As we were planning on moving back to Sydney last year, I made a list of bakeries that I wanted to visit once we returned. One of them was Bourke Street Bakery in Surry Hills. I haven’t made it there yet, but have heard only the best things about the bakery.
Coincidentally, one of the delicious. magazines I borrowed from the library recently had a handful of recipes straight from Bourke Street Bakery. I copied them all down before returning the magazine, but wasn’t sure which I’d try first. After seeing a post on FoodGawker from Eat Well Eat Green, I knew my first recipe to try from Bourke Street Bakery would be the carrot cake.
The cake required some extra steps and more time than an average carrot cake would. In fact, I’m not sure, but it might be similar to making a sponge cake? Correct me if I’m wrong when you read the recipe. The reason I think so is that you whisk egg whites separately and later fold them into the batter. The top and outer sides of the cake develop a beautiful crisp layer, which is probably a result of the meringue. I’ve never made a sponge cake before, and I’m not sure, but I don’t think I’ve ever eaten one either!
This cake really rises, so you will either a cake tin with high sides, or line the tin with the parchment paper extending about an inch or two above the top of the cake tin. This was a cake I decided that I really needed to watch to make sure it wouldn’t burn, as my oven seems to run hotter, so after 30 minutes I turned my oven down from 180C to 160C. The original recipe says to bake at 200C and turn down to 180C after 30 minutes if necessary, but I have a fan-forced oven so I need to bake at 20 degrees under what the recipe suggests.
I also decided that I needed to keep my kids from running through the kitchen, as it seemed like the kind of cake that would sink if you slammed the oven door or stomped too much in front of the oven! I would also recommend to not open the oven door until the 1 hour and 10 minutes is up, otherwise you could have a sunken cake.
I wasn’t able to take a photo of the full cake because we couldn’t wait long enough to dig in. I took this photo on the morning after baking the cake. It tastes even more brilliant on the second day and tastes amazing straight from the refrigerator. For a go-to carrot cake recipe, this should be the ONLY one you use! Cheers to Bourke Street Bakery for such an amazing cake!
- For the cake:
- 70g walnuts
- 1 cup (150g) self-raising flour
- ⅛ teaspoon baking powder
- ⅛ teaspoon baking soda
- ¼ teaspoon ground cinnamon
- ⅛ teaspoon ground cloves
- ⅛ teaspoon ground nutmeg
- ¼ teaspoon salt
- 55 ml (about 2) egg whites
- 60g sugar for egg whites
- 1 egg
- 1 egg yolk
- 160g sugar for egg yolks
- 170ml (2/3 cup) extra light olive oil
- 125g carrots, peeled, grated
- For the cream cheese frosting:
- 1 tablespoon icing sugar, plus extra to dust
- 20g unsalted butter, softened
- 145g cream cheese (preferably Neufchatel)
- 2 tablespoons pure (thin) cream
- Preheat the oven to 200C. Grease an 18cm round cake pan and line the base and side with baking paper - the paper should protrude about 2.5cm above the pan.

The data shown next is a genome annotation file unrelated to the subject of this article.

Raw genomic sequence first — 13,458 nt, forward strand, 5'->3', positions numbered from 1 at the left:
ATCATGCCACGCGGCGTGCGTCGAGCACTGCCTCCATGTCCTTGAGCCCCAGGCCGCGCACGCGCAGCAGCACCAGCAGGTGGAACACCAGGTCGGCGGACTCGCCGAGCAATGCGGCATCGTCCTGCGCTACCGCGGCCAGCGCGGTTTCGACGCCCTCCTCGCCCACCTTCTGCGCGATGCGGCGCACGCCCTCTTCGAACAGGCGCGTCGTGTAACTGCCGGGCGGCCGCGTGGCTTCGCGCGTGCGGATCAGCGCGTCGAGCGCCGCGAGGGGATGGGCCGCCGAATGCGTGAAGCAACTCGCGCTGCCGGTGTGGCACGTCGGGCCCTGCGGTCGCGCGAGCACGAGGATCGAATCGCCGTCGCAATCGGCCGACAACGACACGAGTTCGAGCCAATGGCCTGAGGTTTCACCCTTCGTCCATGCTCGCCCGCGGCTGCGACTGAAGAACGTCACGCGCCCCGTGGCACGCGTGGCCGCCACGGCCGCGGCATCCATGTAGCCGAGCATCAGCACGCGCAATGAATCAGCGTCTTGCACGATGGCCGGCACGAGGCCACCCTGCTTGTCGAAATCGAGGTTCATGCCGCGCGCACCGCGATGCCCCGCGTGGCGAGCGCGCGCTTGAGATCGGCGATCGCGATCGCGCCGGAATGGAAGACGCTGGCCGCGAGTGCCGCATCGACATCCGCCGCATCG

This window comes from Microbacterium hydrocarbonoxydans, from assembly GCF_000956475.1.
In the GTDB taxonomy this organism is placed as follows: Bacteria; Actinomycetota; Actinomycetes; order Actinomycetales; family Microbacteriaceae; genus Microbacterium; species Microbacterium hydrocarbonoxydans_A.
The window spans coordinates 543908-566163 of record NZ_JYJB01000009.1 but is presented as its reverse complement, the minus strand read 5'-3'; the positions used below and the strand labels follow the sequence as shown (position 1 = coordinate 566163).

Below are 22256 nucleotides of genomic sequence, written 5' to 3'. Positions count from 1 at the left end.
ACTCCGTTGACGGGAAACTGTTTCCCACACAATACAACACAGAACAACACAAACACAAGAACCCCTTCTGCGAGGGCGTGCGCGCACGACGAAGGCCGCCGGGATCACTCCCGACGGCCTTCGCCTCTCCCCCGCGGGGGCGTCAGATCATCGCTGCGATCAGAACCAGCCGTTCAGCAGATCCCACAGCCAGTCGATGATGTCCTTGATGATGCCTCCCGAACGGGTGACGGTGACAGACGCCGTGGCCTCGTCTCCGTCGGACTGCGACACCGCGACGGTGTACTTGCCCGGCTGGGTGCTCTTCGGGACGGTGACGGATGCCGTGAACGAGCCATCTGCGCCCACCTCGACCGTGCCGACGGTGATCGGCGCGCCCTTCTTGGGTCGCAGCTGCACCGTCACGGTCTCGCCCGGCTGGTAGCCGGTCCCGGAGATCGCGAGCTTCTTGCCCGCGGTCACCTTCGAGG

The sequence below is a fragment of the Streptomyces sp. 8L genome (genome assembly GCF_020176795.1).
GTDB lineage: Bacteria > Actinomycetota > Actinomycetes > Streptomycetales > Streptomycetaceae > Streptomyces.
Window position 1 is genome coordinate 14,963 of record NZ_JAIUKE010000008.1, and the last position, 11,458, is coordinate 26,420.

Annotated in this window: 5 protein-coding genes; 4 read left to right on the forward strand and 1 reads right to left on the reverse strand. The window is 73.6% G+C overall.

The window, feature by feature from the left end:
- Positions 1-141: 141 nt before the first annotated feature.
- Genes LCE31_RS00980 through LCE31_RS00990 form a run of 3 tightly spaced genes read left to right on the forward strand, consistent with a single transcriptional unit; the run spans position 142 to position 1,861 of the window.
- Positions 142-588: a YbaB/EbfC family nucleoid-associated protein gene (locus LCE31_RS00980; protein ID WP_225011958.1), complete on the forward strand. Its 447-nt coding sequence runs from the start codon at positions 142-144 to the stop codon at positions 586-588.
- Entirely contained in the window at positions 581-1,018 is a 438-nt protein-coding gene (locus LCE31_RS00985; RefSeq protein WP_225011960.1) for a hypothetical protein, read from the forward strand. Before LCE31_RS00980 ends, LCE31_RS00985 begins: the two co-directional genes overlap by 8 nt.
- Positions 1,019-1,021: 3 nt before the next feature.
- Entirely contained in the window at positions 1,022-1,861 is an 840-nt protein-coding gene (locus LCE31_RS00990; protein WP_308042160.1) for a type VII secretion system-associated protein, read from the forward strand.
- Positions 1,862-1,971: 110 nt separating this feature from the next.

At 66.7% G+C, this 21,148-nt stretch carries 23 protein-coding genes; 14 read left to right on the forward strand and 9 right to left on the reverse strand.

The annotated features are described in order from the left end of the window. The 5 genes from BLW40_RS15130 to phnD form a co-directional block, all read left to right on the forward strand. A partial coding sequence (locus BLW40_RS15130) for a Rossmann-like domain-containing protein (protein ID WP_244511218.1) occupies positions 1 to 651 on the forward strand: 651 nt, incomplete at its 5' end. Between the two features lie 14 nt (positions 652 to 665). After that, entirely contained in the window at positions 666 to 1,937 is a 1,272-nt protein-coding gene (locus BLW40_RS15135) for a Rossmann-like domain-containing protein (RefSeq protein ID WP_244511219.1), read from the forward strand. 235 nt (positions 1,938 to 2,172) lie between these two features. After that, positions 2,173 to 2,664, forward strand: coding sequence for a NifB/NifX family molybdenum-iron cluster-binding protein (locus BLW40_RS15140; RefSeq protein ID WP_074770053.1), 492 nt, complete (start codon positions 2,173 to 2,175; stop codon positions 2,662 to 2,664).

- Place walnuts on a baking tray and cook for 4-5 minutes until lightly roasted. Cool and cut into thirds.
- Sift flour, baking powder, baking soda, spices and salt into a bowl. Repeat to ensure they are evenly mixed.
- Put the egg whites in a very clean bowl of an electric mixer fitted with a whisk attachment. Beat on high speed until soft peaks start to form. Slowly pour in the sugar for the egg whites, while the motor is still running, being careful not to overmix - the meringue should reach soft peak stage. Quickly transfer the meringue to another bowl and set side until needed.
- Put the egg and egg yolk in the bowl of the electric mixer and add the sugar for the egg yolks. Mix on high speed for 3-4 minutes, until the mixture doubles in volume and is quite airy. With the motor still running, slowly pour in the oil in a thin stream being careful that it doesn't split or deflate too much.
- Remove the bowl from the mixer and with a spatula, gently fold in the flour mixture until combined. Fold in the carrots and walnuts. Quickly and lightly fold in the meringue - do not fold it through completely, you should still be able to see streaks of meringue through the mix.
- Pour into the prepared pan and bake for 1 hour 10 minutes, or until a skewer inserted into centre of the cake comes out clean. You may need to drop the oven temperature to 180C after the first 30 minutes if the top is browning too quickly.
- Meanwhile, for the cream cheese frosting, cream the icing sugar and butter in the bowl of an electric mixer until pale and smooth. Add the cream cheese in small amounts, allowing it to be completely incorporated before adding the rest. Scrape down the sides of the bowl during this process to ensure even mixing. Add the cream and mix until smooth, being careful not to overmix at this stage or the cream may curdle and separate. If using a different type of cream cheese for this recipe you may need to add a little more cream - the frosting needs to be of a spreadable consistency but not at all runny.
- Remove the cake from the oven and allow to cool in the pan for 30 minutes before turning it out onto a wire rack to cool completely. Using a serrate knife, slice horizontally through the centre of the cake to form 2 even-sized layers and fill with cream cheese frosting. Dust the top of the cake with icing sugar to serve.